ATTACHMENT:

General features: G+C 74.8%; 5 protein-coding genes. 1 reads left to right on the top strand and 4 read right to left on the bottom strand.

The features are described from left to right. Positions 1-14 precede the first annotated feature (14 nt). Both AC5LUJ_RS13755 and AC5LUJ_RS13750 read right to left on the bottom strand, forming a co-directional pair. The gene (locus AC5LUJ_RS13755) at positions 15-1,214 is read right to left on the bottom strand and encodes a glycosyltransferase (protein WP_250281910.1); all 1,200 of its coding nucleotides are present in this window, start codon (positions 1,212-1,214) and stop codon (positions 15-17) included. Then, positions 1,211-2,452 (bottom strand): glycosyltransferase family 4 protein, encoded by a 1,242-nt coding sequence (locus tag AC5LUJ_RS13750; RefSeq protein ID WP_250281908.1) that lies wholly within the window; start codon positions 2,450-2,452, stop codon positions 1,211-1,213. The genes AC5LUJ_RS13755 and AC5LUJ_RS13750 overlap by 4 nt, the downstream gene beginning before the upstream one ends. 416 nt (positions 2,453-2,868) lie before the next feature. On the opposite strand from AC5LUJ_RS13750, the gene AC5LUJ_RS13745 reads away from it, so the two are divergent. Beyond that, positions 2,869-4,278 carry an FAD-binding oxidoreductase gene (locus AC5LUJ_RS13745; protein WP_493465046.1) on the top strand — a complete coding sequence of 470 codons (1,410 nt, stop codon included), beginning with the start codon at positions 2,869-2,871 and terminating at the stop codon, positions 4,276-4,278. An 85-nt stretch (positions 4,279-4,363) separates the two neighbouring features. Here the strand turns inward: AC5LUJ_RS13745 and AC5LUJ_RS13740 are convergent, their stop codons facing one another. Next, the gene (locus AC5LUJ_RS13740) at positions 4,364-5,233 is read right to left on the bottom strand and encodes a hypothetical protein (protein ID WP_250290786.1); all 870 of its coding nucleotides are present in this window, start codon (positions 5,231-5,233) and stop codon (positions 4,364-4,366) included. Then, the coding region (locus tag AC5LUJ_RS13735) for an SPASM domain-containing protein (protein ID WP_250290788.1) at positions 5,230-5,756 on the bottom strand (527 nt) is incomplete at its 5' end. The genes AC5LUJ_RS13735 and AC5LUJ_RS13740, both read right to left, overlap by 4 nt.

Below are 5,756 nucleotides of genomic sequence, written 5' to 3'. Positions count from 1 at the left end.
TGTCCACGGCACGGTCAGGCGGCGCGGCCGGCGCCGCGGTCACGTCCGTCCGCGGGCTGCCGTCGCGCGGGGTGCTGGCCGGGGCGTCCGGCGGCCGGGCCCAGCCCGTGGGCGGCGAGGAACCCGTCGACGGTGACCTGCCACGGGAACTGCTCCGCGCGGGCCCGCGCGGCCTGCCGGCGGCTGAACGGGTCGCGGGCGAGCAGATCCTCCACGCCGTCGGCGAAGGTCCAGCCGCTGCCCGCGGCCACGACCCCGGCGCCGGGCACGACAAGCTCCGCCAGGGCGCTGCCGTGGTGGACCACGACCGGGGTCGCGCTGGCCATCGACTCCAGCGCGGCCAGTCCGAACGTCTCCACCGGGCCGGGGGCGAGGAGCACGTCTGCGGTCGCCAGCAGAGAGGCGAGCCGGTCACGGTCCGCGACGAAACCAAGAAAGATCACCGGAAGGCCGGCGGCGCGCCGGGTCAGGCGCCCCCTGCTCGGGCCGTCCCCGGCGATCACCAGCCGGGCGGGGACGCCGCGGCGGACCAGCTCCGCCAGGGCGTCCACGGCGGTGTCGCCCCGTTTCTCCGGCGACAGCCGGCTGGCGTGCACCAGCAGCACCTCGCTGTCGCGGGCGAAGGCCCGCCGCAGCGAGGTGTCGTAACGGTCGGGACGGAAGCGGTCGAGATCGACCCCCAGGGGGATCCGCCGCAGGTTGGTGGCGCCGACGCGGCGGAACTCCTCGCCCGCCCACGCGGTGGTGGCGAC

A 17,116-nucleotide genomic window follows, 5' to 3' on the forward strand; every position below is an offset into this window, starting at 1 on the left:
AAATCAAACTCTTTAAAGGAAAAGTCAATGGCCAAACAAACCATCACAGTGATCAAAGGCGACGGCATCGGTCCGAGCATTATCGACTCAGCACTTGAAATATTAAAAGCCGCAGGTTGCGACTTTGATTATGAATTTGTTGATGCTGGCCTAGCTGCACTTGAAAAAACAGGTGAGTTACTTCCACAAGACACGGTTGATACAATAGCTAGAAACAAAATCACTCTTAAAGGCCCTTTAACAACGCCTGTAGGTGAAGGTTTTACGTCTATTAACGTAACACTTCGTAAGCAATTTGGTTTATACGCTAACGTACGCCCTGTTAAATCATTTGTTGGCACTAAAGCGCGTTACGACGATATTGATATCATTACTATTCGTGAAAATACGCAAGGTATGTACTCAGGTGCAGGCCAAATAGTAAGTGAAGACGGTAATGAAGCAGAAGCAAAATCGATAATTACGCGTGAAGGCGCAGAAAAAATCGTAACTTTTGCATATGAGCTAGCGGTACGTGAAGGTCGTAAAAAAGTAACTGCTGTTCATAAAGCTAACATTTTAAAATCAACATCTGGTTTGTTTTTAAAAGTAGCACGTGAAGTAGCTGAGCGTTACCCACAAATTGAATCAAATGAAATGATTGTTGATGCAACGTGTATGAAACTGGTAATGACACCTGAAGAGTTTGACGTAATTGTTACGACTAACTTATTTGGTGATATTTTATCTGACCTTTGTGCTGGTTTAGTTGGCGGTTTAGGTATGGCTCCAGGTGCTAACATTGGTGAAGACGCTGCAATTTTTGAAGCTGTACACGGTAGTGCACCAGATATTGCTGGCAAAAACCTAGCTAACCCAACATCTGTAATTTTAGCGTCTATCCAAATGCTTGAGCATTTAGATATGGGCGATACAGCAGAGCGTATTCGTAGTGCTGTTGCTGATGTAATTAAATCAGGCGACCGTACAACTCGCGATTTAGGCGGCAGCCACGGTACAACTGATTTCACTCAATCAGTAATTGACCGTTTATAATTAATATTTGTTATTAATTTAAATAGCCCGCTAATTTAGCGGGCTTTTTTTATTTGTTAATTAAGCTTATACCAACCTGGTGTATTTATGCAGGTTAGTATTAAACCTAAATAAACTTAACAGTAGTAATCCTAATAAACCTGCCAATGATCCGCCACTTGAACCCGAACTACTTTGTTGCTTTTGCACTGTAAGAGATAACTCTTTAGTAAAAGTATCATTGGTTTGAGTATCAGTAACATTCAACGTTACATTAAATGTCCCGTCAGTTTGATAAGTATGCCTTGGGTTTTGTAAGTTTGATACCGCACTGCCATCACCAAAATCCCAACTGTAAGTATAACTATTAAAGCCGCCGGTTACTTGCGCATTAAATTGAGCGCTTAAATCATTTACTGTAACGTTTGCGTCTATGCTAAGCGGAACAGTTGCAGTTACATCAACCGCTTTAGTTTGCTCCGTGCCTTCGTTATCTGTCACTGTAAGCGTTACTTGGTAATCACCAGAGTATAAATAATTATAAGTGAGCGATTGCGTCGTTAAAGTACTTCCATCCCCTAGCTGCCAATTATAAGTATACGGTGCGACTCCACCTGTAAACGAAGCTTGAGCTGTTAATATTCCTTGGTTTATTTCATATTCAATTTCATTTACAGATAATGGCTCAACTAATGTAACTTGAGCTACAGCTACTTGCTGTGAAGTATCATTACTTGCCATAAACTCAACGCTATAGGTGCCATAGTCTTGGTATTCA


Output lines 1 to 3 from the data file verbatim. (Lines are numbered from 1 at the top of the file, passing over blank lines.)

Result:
General features: G+C 74.8%; 5 protein-coding genes. 1 reads left to right on the top strand and 4 read right to left on the bottom strand.

The features are described from left to right. Positions 1-14 precede the first annotated feature (14 nt). Both AC5LUJ_RS13755 and AC5LUJ_RS13750 read right to left on the bottom strand, forming a co-directional pair. The gene (locus AC5LUJ_RS13755) at positions 15-1,214 is read right to left on the bottom strand and encodes a glycosyltransferase (protein WP_250281910.1); all 1,200 of its coding nucleotides are present in this window, start codon (positions 1,212-1,214) and stop codon (positions 15-17) included. Then, positions 1,211-2,452 (bottom strand): glycosyltransferase family 4 protein, encoded by a 1,242-nt coding sequence (locus tag AC5LUJ_RS13750; RefSeq protein ID WP_250281908.1) that lies wholly within the window; start codon positions 2,450-2,452, stop codon positions 1,211-1,213. The genes AC5LUJ_RS13755 and AC5LUJ_RS13750 overlap by 4 nt, the downstream gene beginning before the upstream one ends. 416 nt (positions 2,453-2,868) lie before the next feature. On the opposite strand from AC5LUJ_RS13750, the gene AC5LUJ_RS13745 reads away from it, so the two are divergent. Beyond that, positions 2,869-4,278 carry an FAD-binding oxidoreductase gene (locus AC5LUJ_RS13745; protein WP_493465046.1) on the top strand — a complete coding sequence of 470 codons (1,410 nt, stop codon included), beginning with the start codon at positions 2,869-2,871 and terminating at the stop codon, positions 4,276-4,278. An 85-nt stretch (positions 4,279-4,363) separates the two neighbouring features. Here the strand turns inward: AC5LUJ_RS13745 and AC5LUJ_RS13740 are convergent, their stop codons facing one another. Next, the gene (locus AC5LUJ_RS13740) at positions 4,364-5,233 is read right to left on the bottom strand and encodes a hypothetical protein (protein ID WP_250290786.1); all 870 of its coding nucleotides are present in this window, start codon (positions 5,231-5,233) and stop codon (positions 4,364-4,366) included. Then, the coding region (locus tag AC5LUJ_RS13735) for an SPASM domain-containing protein (protein ID WP_250290788.1) at positions 5,230-5,756 on the bottom strand (527 nt) is incomplete at its 5' end. The genes AC5LUJ_RS13735 and AC5LUJ_RS13740, both read right to left, overlap by 4 nt.

Below are 5,756 nucleotides of genomic sequence, written 5' to 3'. Positions count from 1 at the left end.